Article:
St Albans tailor’s anniversary celebration is a good fit for a Prince
PUBLISHED: 15:25 29 May 2013 | UPDATED: 15:25 29 May 2013
Gill Shaw ABIPP AMPA
YEARS of loyal service to the Royal Household were recognised for St Albans bespoke tailor Geoffrey Golding when Prince Andrew consented to attend his company’s 50th anniversary celebration.
His Royal Highness the Duke of York was guest of honour at a private gathering at Sopwell House Hotel and that, for Mr Golding, holder of the Queen’s Warrant for Tailoring Services, was a dream come true.
He explained: “I sent an invitation but hardly dared hope it would be accepted – it was such a generous gesture by His Royal Highness.”
The Goldings Tailors’ anniversary celebration was attended by 250 guests including the Lord Lieutenant Lady Verulam, the High Sheriff Arabella Stuart-Smith, Chief Constable Andy Bliss, and new St Albans Mayor Cllr Annie Brewster.
Mr Golding, company founder and managing director, said: “Frankly, it was hard to take in. When I opened my shop in St Albans as a naive 19 year old in 1963 I was full of ridiculous ambition, but I could never ever have predicted a day such as this.
“Everyone present was very excited to see the Duke of York and we were delighted that HRH talked to as many guests as he could.”
The golden anniversary celebration doubled as a fundraiser for Dyslexia Action. Chief executive Kevin Geeson spoke on the charity’s work for those whose lives can be hampered by difficulties in reading and writing.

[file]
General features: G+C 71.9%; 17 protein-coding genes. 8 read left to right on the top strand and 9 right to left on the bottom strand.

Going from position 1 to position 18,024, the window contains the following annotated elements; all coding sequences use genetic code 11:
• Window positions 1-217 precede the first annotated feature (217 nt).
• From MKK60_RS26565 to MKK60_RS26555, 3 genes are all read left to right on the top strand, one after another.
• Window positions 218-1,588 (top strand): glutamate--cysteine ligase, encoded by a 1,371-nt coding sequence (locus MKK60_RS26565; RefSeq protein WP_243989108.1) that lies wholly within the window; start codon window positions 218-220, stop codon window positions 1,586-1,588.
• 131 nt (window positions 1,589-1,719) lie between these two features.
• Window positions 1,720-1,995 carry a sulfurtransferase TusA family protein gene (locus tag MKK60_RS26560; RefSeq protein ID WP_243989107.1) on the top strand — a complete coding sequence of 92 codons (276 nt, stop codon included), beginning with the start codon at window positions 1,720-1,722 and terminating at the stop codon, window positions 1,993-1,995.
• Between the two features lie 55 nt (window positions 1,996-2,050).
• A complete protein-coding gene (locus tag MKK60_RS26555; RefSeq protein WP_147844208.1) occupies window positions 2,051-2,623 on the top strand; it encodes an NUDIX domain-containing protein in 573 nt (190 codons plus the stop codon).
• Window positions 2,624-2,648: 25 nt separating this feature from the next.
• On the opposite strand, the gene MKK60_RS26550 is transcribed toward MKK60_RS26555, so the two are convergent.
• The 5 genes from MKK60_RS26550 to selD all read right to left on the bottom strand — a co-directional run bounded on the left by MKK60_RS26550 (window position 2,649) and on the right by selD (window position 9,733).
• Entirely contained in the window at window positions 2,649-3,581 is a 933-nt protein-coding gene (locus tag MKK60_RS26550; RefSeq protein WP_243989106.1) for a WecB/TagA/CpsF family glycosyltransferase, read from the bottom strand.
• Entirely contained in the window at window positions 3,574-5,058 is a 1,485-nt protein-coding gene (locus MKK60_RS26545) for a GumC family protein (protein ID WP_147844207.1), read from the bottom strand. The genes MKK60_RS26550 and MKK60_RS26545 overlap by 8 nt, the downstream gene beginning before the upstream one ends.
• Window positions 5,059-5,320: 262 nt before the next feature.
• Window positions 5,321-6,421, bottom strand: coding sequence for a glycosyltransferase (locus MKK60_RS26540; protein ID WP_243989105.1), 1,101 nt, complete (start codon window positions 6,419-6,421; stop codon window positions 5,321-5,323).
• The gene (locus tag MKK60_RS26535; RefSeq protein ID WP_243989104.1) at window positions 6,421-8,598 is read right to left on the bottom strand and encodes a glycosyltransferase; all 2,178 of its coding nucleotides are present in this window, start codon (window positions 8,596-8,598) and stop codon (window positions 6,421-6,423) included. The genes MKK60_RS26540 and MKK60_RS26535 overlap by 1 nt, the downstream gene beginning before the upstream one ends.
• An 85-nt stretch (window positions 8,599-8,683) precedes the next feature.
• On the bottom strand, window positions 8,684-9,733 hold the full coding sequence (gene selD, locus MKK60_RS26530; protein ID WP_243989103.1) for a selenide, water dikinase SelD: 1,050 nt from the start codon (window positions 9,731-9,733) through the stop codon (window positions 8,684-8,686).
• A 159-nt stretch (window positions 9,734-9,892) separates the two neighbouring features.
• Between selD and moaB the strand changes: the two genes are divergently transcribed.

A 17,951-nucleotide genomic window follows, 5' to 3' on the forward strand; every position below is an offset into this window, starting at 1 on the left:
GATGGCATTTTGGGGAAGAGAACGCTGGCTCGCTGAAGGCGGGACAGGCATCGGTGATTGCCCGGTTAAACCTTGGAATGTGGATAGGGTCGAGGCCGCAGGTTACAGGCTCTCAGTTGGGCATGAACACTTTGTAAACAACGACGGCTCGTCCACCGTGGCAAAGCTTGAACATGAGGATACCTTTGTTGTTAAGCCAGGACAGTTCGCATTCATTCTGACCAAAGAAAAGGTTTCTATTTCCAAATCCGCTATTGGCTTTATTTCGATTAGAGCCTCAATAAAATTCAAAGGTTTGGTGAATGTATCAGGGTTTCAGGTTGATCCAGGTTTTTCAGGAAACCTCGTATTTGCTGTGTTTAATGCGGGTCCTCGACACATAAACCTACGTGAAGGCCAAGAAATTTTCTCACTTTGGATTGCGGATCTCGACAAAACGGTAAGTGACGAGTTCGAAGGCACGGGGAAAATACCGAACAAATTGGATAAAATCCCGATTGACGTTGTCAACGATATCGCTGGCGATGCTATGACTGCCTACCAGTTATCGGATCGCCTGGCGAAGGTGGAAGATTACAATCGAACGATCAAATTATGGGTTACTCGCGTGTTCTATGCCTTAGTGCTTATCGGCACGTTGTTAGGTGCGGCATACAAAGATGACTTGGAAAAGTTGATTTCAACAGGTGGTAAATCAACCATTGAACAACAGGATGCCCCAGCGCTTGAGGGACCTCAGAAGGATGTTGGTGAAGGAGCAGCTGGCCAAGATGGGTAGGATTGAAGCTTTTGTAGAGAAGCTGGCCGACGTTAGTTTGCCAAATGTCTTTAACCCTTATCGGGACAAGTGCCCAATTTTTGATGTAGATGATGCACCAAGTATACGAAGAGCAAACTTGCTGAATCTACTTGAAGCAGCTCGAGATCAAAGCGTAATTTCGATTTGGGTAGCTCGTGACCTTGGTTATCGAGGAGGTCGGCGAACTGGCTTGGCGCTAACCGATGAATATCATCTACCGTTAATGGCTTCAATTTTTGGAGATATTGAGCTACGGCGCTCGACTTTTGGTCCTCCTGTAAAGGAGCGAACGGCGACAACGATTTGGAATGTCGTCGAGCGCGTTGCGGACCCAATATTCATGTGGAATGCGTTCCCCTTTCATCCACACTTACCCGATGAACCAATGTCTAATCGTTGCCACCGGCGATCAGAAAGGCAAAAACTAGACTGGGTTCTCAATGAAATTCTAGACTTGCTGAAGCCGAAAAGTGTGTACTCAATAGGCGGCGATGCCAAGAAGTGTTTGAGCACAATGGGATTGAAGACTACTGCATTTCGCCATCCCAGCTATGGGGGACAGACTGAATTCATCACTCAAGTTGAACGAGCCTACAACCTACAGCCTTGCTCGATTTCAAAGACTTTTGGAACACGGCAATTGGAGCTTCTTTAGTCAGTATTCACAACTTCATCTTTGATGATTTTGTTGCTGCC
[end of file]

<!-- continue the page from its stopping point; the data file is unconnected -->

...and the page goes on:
Dyslexic himself, Geoffrey Golding encountered many problems in his early years after leaving school at 15 with just a certificate in woodwork to his name.
“When I opened my shop my brother had to spell out the numbers one to 20 in the back of my first cheque book, so that I could copy them when I needed them,” he recalled.
He believes overcoming such challenges has been the spur to many dyslexics who have risen to the top in their chosen careers.
Goldings Tailors has customers throughout the Home Counties and the City of London and makes officers’ uniforms for the majority of regiments and corps in the British Armed Forces.
After 50 years, Geoffrey Golding has no plans to retire: “ I warned guests that I looked forward to seeing them again at the diamond anniversary!” he said
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